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Why is Biodiversity Important


for the Maintenance
of Agro-ecosystem Functions?
Maintenance of biodiversity within an
agro-ecosystem is necessary to
ensure the continued supply of
goods and services such as:

BIODIVERSITY
FOR MAINTENANCE OF
AGRO-ECOSYSTEM
FUNCTIONS

(i) evolution and crop and livestock improvement through


breeding the interaction
between the environment,
genetic resources and management practices that occurs in
situ within agro-ecosystems
ensures that a dynamic portfolio of agricultural biodiversity is maintained and adapts
to changing conditions;

What is an Agro-ecosystem?
Agro-ecosystems are ecosystems in
which humans have exercised a deliberate selectivity on the composition
of living organisms.
Agro-ecosystems are distinct from
unmanaged ecosystems as they are
intentionally altered, and often intensively managed, for the purposes of
providing food, fibre and other products; hence they inherently have
human community, economic and
environmental-ecological dimensions.

(ii) biological support to production support is provided


by the organisms that make
up the biological diversity of
the agro-ecosystem. For example,
soil fauna and micro-organisms,
together with the roots of plants and
trees, ensure nutrient cycling; pests
and diseases are kept in check by predators and disease control organisms, as
well as genetic resistances in crop
plants themselves; and insect pollinators contribute to the cross-fertilization
of outcrossing crop plants; and

FAO/15827/J.M.Micaud

FAO/18666/G.Blaak

iodiversity, the variety and variability of animals, plants and micro-organisms


at the genetic, species and ecosystem levels, is necessary to sustain key functions
of the ecosystem, its structure and processes.

(iii) wider ecological functions


valuable ecological processes that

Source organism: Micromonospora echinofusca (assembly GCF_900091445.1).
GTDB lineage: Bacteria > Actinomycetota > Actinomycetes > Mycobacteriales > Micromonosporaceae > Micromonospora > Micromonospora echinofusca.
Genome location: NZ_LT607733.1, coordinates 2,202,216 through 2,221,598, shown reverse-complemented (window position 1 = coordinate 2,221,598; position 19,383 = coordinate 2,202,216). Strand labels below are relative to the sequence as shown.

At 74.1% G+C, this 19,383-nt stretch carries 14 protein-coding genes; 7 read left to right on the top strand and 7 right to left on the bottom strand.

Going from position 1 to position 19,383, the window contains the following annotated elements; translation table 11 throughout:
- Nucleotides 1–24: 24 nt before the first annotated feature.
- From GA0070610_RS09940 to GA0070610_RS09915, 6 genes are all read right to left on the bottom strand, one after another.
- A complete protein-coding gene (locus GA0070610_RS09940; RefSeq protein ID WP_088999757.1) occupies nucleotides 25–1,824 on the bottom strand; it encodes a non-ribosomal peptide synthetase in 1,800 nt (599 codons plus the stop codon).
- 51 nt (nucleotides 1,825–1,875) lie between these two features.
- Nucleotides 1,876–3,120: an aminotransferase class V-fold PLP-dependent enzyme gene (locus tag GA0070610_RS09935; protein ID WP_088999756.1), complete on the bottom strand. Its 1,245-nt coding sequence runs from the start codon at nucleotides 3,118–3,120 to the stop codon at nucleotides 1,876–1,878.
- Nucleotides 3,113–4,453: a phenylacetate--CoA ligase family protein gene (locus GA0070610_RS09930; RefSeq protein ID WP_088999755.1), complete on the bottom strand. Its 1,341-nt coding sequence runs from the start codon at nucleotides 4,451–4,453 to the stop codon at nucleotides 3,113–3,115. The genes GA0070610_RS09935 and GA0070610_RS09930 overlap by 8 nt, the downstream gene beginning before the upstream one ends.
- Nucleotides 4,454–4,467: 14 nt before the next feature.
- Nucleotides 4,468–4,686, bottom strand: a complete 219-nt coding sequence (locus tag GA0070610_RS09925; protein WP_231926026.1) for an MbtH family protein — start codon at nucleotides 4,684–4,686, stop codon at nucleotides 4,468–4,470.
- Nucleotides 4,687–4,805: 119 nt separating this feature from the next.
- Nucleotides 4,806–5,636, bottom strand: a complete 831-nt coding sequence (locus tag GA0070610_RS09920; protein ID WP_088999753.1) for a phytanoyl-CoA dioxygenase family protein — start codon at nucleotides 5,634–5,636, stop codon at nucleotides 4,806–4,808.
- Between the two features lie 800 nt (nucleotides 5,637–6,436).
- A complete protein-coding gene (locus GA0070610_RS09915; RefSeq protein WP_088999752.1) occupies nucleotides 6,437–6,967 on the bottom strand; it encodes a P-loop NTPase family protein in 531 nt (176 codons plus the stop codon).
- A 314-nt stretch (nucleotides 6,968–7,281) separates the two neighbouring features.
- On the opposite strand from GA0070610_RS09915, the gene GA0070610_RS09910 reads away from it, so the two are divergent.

result from the interactions between
species and between species and the
environment include the maintenance
of soil fertility, water quality and
climate regulation.

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EXAMPLES OF
AGRICULTURAL BIODIVERSITYS ROLE
IN THE AGRO-ECOSYSTEM (*)
Pest control. Predators, parasitic wasps
and micro-organisms play a key role in
controlling agricultural pests and diseases. For example, more than 90% of
potential crop insect pests are controlled
by natural enemies living in natural and
semi-natural areas adjacent to farmlands.
Many methods of pest control, both traditional and modern, rely on biodiversity.

Pollination and dispersal. There are


more than 100 000 known pollinators
(bees, butterflies, beetles, birds, flies
and bats). Pollination mediated by components of agricultural biodiversity is an
important function in a variety of terrestrial agro-ecosystems. The global financial
value contributed to agriculture each year
by pollinators exceeds US$ 50 billion.

Biodiversity is indeed an important


regulator of agro-ecosystem functions,
not only in the strictly biological
sense of impact on production, but
also in satisfying a variety of needs
of the farmer and society at large.
Understanding the lifecycles, ecological
responses and interactions within
and between the organisms that provide ecological services enables
agro-ecosystem managers to build
on and enhance the essential services provided by biodiversity.
Managers can reduce external input
requirements, increase productivity
and improve the sustainability of
the ecosystem.

Photo: N.Scialabba

FAO/17768/A.Conti

Biomass production and yield efficiency.


Diverse agro-ecosystems (fish polycultures, mixed herds, intercrops, integrated
agro-sylvo-pastoral) are generally highly
productive in terms of their use of energy and unit land area (or unit water volume). This efficiency is largely a product
of the systems biological and structural
complexity, increasing the variety of
functional linkages and synergies
between different components.

THE NEED TO BETTER UNDERSTAND


BIODIVERSITY IN AGRICULTURE

(*) Source: An International Technical Workshop organized jointly by


FAO and the Secretariat of the Convention on Biological Diversity, with
the support of the Government of the Netherlands.
FAO HQ, Rome. 2 - 4 December 1998.
FAO/19680/G.Bizzarri

FAO/17120/M.Marzot

Further information
about the work of FAO on biodiversity,
is available at:
www.fao.org/biodiversity